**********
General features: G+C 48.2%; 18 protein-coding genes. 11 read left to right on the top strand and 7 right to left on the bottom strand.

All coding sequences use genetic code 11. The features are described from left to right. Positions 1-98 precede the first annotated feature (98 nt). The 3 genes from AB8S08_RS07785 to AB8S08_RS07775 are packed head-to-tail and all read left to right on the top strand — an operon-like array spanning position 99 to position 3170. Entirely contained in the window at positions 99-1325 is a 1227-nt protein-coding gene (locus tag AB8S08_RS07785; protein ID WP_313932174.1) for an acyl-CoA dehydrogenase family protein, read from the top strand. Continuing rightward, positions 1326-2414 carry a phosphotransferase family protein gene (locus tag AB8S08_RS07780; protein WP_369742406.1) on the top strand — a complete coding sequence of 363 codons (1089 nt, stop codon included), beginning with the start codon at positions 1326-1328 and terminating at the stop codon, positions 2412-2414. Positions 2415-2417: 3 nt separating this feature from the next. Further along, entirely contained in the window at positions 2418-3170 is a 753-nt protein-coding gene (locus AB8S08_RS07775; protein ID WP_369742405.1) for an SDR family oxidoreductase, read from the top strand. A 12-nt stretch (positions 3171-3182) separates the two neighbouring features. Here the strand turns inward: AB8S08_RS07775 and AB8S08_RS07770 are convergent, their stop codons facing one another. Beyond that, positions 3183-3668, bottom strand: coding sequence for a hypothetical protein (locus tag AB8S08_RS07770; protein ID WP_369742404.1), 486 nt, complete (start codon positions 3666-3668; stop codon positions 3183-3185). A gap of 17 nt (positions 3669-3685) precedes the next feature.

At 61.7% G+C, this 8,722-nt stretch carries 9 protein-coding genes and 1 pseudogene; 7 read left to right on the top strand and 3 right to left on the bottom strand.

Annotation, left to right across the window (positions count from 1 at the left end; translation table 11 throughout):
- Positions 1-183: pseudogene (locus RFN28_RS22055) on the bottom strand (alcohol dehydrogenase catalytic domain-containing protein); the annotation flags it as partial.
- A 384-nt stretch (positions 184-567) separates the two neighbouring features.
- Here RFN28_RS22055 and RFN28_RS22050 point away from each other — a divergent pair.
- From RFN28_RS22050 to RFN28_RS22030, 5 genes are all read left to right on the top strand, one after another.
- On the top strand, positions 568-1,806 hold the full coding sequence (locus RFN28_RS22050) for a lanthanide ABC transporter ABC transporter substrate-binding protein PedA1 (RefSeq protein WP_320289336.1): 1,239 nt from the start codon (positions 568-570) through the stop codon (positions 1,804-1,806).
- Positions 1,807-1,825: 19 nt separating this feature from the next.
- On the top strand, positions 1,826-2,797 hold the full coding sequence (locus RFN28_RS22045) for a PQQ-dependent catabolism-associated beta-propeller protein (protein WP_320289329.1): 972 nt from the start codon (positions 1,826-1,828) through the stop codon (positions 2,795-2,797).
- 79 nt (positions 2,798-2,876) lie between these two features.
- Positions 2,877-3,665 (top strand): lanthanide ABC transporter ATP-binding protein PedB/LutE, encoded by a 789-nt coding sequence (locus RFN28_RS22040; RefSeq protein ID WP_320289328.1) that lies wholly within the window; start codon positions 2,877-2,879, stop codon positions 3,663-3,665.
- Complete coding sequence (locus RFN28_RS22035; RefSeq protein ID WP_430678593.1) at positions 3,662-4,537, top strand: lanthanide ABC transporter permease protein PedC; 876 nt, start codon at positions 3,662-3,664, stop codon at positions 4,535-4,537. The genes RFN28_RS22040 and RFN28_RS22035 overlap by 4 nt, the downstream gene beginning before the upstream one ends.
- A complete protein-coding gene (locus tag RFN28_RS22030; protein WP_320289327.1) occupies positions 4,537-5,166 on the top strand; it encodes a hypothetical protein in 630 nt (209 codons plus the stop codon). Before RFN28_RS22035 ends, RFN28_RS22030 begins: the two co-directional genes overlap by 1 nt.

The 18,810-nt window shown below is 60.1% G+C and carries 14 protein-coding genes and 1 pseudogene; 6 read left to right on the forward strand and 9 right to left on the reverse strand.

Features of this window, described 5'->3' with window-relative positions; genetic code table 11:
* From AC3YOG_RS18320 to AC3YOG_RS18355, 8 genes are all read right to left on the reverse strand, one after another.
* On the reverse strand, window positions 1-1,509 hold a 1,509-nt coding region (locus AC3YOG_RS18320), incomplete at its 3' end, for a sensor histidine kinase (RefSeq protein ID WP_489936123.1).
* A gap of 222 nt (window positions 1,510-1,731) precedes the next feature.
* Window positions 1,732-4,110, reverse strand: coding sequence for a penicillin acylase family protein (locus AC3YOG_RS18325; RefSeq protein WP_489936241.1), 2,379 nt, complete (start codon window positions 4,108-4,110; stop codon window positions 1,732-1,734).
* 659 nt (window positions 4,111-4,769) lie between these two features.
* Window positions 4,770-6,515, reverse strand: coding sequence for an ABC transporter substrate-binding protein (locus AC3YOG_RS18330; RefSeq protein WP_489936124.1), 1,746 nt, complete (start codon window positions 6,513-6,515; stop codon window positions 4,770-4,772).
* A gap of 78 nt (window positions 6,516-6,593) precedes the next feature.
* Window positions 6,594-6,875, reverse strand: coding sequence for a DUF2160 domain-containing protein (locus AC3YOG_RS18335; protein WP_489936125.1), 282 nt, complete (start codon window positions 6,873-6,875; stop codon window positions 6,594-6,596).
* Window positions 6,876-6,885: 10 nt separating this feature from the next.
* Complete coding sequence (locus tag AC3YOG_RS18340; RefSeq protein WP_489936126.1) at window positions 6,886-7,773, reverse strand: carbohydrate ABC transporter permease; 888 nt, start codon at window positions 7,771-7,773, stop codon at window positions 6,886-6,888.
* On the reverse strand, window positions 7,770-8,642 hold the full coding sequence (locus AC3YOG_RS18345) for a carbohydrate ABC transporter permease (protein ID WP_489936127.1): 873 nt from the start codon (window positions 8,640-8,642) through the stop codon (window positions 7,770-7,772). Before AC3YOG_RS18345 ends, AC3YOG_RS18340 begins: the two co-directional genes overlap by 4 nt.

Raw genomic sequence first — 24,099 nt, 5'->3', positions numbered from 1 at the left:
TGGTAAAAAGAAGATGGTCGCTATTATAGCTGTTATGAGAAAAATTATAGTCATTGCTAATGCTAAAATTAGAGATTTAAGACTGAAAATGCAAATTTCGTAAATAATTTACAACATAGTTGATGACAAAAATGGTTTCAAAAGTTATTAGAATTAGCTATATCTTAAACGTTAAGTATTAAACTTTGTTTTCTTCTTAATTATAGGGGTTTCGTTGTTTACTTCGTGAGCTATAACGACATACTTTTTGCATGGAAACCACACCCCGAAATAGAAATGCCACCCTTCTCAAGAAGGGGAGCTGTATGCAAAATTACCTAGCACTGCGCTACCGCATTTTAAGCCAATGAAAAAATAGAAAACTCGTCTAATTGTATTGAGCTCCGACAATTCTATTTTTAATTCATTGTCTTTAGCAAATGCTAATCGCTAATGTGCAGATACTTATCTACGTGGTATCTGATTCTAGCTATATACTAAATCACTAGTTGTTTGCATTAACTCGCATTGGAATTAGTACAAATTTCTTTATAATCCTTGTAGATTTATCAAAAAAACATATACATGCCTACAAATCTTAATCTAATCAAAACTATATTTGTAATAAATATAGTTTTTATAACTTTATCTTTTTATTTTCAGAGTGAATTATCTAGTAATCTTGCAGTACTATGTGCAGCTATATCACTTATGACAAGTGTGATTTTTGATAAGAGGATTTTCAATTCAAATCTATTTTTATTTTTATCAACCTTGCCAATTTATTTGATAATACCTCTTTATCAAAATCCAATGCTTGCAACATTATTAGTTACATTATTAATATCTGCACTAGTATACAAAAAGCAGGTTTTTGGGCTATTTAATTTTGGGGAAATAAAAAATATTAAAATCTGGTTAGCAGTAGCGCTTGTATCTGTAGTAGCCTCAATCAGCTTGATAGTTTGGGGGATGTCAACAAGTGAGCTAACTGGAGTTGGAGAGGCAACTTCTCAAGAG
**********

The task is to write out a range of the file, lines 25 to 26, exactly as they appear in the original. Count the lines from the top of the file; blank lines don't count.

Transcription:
* Window positions 6,594-6,875, reverse strand: coding sequence for a DUF2160 domain-containing protein (locus AC3YOG_RS18335; protein WP_489936125.1), 282 nt, complete (start codon window positions 6,873-6,875; stop codon window positions 6,594-6,596).
* Window positions 6,876-6,885: 10 nt separating this feature from the next.